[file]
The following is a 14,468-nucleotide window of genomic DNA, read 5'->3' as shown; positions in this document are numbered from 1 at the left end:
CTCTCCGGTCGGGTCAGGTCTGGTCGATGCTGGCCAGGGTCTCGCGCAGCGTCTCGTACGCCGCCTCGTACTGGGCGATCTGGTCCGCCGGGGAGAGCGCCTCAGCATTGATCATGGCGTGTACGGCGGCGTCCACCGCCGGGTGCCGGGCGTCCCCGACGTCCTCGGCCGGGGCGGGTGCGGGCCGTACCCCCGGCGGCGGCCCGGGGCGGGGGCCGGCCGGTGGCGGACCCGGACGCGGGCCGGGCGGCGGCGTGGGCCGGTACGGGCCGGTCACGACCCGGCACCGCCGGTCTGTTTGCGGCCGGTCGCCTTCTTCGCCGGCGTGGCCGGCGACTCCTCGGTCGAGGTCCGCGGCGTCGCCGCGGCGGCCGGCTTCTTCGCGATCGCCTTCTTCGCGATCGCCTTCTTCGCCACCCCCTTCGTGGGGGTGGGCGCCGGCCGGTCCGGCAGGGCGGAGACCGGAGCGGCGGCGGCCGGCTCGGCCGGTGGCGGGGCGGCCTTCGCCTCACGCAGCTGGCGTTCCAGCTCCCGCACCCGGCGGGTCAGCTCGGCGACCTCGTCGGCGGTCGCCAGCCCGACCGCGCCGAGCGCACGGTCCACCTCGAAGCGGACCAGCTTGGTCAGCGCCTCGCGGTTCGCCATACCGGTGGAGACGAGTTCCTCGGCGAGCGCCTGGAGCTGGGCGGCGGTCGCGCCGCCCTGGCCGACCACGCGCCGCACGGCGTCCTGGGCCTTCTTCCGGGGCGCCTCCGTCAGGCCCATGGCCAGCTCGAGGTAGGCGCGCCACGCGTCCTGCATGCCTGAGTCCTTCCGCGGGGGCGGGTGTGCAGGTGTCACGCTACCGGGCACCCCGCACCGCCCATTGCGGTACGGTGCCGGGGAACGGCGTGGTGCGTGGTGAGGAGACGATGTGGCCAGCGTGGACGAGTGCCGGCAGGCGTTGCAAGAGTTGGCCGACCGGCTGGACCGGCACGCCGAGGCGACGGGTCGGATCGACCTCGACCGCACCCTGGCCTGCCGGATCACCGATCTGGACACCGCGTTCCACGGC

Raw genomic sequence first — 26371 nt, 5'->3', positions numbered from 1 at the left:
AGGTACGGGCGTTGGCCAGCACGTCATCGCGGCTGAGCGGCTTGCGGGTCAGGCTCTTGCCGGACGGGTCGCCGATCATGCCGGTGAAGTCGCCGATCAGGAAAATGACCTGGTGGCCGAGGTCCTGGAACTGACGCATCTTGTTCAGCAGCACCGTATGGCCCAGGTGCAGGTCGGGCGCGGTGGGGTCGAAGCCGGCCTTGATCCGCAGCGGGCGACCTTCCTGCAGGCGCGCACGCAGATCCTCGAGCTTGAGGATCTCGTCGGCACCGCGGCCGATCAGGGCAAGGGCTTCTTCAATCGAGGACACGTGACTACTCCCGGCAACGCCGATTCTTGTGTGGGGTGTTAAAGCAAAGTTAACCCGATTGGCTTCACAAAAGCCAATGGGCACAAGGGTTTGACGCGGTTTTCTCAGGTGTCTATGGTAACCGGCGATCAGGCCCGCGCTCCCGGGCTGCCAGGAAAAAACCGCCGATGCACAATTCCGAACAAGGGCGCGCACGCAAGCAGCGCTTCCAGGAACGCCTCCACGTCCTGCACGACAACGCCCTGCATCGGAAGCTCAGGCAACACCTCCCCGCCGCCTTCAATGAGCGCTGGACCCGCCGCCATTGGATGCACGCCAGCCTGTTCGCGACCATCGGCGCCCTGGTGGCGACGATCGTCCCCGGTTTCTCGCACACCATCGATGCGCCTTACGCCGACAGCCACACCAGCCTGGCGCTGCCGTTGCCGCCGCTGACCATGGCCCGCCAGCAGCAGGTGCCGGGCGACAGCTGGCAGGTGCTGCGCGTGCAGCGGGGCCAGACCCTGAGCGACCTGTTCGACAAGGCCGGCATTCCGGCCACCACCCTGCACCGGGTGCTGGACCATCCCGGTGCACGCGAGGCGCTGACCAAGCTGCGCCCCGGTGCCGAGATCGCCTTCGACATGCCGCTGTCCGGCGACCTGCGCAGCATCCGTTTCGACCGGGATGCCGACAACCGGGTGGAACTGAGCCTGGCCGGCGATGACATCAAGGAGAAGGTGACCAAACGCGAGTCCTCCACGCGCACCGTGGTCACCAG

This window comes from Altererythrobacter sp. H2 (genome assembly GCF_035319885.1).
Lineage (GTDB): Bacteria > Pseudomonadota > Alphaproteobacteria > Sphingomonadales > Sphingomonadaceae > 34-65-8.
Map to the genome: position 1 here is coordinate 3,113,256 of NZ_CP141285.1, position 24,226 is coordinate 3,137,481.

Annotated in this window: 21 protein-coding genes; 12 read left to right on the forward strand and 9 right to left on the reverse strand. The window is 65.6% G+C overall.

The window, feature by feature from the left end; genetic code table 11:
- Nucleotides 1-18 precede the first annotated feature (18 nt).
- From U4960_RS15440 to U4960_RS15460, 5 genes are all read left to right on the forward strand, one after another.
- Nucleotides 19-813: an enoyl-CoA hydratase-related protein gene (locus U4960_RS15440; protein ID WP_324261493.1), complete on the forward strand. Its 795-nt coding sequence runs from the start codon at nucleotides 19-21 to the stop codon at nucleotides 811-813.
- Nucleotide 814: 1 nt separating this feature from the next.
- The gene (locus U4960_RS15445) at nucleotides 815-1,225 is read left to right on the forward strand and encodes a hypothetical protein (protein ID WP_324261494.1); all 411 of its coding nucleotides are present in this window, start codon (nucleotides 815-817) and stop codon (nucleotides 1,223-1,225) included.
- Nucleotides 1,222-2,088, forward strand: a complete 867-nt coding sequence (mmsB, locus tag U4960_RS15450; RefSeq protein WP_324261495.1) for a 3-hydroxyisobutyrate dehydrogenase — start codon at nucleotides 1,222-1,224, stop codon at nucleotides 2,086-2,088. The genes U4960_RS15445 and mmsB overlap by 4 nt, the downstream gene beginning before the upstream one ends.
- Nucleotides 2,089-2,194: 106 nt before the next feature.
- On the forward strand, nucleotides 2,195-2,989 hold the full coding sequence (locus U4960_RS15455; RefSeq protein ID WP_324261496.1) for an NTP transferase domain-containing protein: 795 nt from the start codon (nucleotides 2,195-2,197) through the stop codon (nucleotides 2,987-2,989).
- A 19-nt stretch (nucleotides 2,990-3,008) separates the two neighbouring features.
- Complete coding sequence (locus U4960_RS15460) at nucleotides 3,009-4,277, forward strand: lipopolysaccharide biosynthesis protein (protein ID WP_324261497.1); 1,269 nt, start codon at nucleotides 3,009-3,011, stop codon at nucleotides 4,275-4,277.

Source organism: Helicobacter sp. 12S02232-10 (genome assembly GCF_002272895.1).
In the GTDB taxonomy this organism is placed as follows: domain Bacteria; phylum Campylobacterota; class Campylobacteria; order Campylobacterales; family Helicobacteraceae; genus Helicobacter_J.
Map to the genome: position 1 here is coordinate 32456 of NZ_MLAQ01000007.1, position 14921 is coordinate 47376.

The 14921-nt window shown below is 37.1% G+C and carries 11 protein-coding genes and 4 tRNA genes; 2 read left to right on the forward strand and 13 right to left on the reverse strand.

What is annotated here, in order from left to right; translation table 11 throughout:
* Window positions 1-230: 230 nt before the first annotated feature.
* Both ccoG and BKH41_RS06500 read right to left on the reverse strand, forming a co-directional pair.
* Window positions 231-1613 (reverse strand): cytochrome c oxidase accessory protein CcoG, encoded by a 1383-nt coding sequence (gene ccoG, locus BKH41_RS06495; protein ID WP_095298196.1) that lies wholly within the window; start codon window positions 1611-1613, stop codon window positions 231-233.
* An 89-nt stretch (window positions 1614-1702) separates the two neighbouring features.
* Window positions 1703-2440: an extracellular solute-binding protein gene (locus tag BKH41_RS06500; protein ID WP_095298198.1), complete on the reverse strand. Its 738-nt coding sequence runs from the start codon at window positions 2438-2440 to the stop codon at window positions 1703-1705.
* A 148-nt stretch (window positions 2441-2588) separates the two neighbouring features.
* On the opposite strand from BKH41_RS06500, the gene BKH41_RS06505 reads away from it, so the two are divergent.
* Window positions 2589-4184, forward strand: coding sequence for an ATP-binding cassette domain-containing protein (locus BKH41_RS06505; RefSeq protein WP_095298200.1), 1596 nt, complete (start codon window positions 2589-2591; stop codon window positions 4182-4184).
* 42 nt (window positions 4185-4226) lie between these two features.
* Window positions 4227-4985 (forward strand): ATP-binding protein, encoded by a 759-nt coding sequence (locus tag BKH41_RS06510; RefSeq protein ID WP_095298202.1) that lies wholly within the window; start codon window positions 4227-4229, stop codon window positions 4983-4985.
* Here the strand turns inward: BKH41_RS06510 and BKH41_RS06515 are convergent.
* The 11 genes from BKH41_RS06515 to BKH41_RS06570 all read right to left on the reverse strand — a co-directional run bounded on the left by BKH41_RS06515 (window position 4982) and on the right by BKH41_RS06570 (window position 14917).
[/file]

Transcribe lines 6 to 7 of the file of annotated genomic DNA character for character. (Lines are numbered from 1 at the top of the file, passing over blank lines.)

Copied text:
Lineage (GTDB): Bacteria > Pseudomonadota > Alphaproteobacteria > Sphingomonadales > Sphingomonadaceae > 34-65-8.
Map to the genome: position 1 here is coordinate 3,113,256 of NZ_CP141285.1, position 24,226 is coordinate 3,137,481.